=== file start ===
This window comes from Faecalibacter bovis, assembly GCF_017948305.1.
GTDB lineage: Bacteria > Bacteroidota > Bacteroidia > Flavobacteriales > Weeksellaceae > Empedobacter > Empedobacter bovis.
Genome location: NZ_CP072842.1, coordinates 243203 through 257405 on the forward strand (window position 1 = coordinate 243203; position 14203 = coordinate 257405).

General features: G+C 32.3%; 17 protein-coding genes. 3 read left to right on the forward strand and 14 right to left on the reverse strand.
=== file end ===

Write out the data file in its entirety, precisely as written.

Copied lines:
This window comes from Faecalibacter bovis, assembly GCF_017948305.1.
GTDB lineage: Bacteria > Bacteroidota > Bacteroidia > Flavobacteriales > Weeksellaceae > Empedobacter > Empedobacter bovis.
Genome location: NZ_CP072842.1, coordinates 243203 through 257405 on the forward strand (window position 1 = coordinate 243203; position 14203 = coordinate 257405).

General features: G+C 32.3%; 17 protein-coding genes. 3 read left to right on the forward strand and 14 right to left on the reverse strand.